He also does a deep dive into the buying of real estate as a place to store wealth, rather than wealth generating (like renting them out or flipping them). He even explores how this practice erodes communities and city centers, drives prices up, reduces available affordable real estate, and hollows out neighborhoods.

Chapter 6 looks at the justifications that people make about these practices. Collins focuses on the excuse that many people make that these practices are legal, but points out that these same people are influencing the laws. The second justification is that the wealth industry is merely giving customers what they want. Collins argues that there is an interest in doing what is best for society as a whole, and not just a tiny portion of the populace.

Chapter 7 concludes with recommendations of the policy changes that end these practices and increase transparency. The epilogue is an appeal to people not to work in wealth management.

Is It Worth the Purchase Price?

At $21.99, this book is worth the price. Even if you may disagree with many of Collins’ points about the sources and causes of wealth inequality — the book has a blurb from Senator Bernie Sanders — the book provides some valuable insights into how the wealthy keep and hold their wealth as well as their thoughts about it. For me, the chapters on family offices and different ways of keeping wealth were well worth the price all by themselves.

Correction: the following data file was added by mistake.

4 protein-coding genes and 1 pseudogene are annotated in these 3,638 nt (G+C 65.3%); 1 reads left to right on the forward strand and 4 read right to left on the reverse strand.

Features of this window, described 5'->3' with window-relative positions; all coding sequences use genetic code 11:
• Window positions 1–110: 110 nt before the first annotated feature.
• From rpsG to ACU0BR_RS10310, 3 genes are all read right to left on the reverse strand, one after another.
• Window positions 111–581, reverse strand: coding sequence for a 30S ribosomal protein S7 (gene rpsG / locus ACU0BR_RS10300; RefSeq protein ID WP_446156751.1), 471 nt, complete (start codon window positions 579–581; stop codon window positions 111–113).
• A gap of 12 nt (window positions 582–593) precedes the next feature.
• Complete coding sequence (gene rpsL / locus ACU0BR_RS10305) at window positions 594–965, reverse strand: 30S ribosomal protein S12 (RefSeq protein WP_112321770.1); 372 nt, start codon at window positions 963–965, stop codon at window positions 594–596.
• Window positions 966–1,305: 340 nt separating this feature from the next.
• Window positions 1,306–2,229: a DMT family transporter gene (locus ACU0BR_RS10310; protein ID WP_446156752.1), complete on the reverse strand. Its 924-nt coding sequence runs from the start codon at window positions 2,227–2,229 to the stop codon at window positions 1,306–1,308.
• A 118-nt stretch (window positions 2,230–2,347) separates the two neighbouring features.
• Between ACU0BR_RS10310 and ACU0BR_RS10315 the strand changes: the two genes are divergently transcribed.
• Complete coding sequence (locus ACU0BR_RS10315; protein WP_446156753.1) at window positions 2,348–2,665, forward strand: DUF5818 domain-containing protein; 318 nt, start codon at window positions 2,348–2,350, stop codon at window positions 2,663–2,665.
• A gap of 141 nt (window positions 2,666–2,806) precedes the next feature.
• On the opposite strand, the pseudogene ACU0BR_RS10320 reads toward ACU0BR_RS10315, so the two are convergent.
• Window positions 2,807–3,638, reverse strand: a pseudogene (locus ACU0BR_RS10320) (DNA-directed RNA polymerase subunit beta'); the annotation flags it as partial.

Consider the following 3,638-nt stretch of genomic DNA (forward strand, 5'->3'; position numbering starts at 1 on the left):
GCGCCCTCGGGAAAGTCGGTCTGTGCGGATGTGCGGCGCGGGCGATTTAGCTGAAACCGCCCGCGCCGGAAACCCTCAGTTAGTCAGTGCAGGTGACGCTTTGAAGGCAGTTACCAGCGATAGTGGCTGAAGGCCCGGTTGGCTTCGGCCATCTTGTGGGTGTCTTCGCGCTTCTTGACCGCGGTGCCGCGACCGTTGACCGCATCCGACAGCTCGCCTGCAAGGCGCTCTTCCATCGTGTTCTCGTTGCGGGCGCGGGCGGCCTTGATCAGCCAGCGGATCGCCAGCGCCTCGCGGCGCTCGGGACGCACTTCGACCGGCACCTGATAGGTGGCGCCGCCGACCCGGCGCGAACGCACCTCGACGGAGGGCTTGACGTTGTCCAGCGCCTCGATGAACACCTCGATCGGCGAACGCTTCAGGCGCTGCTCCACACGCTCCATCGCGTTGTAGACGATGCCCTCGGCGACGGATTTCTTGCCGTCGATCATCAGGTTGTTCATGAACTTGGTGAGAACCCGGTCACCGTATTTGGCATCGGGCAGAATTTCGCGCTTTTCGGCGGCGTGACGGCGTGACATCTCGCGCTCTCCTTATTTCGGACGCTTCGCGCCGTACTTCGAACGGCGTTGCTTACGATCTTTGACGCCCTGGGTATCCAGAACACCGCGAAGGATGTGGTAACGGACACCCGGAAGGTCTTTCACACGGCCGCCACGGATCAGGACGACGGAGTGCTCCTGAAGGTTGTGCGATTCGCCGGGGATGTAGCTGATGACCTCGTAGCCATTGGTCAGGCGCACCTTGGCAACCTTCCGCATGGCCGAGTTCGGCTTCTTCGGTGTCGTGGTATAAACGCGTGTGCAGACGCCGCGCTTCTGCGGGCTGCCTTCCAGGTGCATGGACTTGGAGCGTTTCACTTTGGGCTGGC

The book also helps prospect researchers understand a little bit more about what we are seeing when looking at sometimes confusing property records or company incorporation documents. Sometimes the information is missing…on purpose.

It also made me realize that people who work in wealth management are worth a second look at themselves when we do profiles for our organizations. While they may not command the same amounts of money as their clients, they work in a lucrative industry and may be open to philanthropic giving.

Ultimately, the book is a welcome successor to Brooke Harrington’s Capital without Borders and well worth a read by anyone thinking about wealth in the United States.

Additional Resources

Apps for Nonprofits: A Crash Course About Handheld Tech